SARA2 software follow the method of adapting the surface of the “cube” to conform with the
curved inner surface of the phantom (see Appendix D of FCC OET 65 Supplement C). This
is called, here, the conformal scheme.
Report No.: TS10110093-EME
Page 13 of 67
For each row of data in the depth direction, the data are extrapolated and interpolated to less
than 1 mm spacing and average values are calculated from the phantom surface for the row
of data over distances corresponding to the requisite depth for 10g and 1g cubes. This
results in two 2D arrays of data, which are them cubic B-spline interpolated to sub mm lateral
resolution. A search routine then moves an averaging square around through the 2D array
and records the maximum value of corresponding 1g and 10g volume averages. For the
definition of the surface in this procedure, the digitized position of the head shell surface is
used for measurement in head-shaped phantoms. For measurements in rectangular, box
phantom, the distance between the phantom wall and the closest set of grided data points is
entered into the software. For measurements in box-shaped phantoms, this distance is under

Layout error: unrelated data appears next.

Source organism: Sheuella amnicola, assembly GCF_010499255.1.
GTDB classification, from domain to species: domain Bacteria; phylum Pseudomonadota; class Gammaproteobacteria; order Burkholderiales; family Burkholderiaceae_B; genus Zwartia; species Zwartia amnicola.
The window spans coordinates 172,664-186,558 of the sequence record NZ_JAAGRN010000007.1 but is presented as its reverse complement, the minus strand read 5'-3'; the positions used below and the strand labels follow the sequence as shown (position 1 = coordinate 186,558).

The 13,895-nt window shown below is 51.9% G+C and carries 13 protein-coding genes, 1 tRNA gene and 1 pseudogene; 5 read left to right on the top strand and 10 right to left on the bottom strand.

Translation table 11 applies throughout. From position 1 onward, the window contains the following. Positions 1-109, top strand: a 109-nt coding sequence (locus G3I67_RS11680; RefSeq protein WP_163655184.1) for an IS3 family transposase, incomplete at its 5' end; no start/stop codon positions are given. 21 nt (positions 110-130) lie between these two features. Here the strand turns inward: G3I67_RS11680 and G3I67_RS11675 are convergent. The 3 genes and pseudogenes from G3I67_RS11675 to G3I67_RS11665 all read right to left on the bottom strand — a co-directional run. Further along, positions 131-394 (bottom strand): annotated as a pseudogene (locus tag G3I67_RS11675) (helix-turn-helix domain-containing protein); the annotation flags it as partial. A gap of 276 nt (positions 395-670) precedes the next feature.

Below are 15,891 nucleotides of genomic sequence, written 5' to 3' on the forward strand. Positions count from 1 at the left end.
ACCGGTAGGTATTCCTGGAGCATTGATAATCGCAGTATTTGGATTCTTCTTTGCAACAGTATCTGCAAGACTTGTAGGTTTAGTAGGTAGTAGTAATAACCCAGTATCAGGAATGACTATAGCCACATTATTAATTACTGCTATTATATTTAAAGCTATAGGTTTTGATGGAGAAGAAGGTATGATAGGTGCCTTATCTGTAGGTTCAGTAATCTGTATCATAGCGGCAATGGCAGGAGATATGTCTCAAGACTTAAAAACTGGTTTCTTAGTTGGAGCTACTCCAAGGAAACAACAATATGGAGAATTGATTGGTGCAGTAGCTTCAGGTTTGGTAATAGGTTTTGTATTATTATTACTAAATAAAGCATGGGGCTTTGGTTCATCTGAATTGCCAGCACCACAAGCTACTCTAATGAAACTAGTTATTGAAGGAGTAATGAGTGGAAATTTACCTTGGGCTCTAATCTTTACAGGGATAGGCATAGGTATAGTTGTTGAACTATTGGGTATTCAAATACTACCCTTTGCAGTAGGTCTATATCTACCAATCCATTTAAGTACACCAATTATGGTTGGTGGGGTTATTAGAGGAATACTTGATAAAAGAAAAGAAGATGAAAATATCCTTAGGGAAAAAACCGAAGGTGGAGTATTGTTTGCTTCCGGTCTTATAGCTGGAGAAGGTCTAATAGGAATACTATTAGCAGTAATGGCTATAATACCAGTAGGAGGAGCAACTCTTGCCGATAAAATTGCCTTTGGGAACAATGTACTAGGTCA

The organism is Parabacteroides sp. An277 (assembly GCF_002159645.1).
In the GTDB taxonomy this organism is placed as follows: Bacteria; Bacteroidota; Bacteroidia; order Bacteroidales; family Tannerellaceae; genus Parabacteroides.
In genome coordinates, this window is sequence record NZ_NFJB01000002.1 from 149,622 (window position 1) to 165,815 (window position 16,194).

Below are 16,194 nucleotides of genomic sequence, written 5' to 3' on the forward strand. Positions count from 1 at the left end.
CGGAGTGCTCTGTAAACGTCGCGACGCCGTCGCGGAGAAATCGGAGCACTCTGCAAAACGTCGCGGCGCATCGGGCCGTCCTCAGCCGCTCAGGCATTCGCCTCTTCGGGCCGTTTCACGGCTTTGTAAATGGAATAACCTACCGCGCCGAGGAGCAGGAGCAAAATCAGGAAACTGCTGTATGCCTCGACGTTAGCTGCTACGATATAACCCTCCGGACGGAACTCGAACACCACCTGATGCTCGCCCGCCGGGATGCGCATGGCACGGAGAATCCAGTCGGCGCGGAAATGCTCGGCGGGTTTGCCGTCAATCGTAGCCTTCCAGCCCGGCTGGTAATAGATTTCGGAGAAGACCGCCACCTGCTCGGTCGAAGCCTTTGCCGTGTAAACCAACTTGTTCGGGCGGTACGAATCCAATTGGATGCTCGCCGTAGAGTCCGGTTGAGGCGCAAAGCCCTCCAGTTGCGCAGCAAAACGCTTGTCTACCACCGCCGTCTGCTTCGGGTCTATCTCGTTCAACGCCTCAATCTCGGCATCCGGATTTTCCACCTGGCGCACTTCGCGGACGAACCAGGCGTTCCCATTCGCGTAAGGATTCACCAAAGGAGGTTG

the control of the user. The effective distance must be greater than 2.5 mm as this is the tip-
sensor distance and to avoid interface proximity effects, it should be at least 5 mm. A value
of 6 or 8 mm is recommended. This distance is called dbe.
For automated measurements inside the head, the distance can’t be less than 2.5mm, which
is the radius of the probe tip and to avoid interface proximity effects, a minimum clearance
distance of x mm is retained. The actual value of dbe will vary from point to point depending
upon how the spatially-regular 3D grid points fit within the shell. The greatest separation is
when a grid point is just not visited due to the probe tip dimensions. In this case the distance
could be as large as the step-size plus the minimum clearance distance (i.e. with x=5 mm
and a step size of 3.5, dbe will be between 3.5 and 8.5 mm).
The default step size (dstep) used is 3.5 mm, but this is under user-control. The compromise
is with time of scan, so it’s not practical to make it much smaller or scan times become long
and power-drop influences become larger.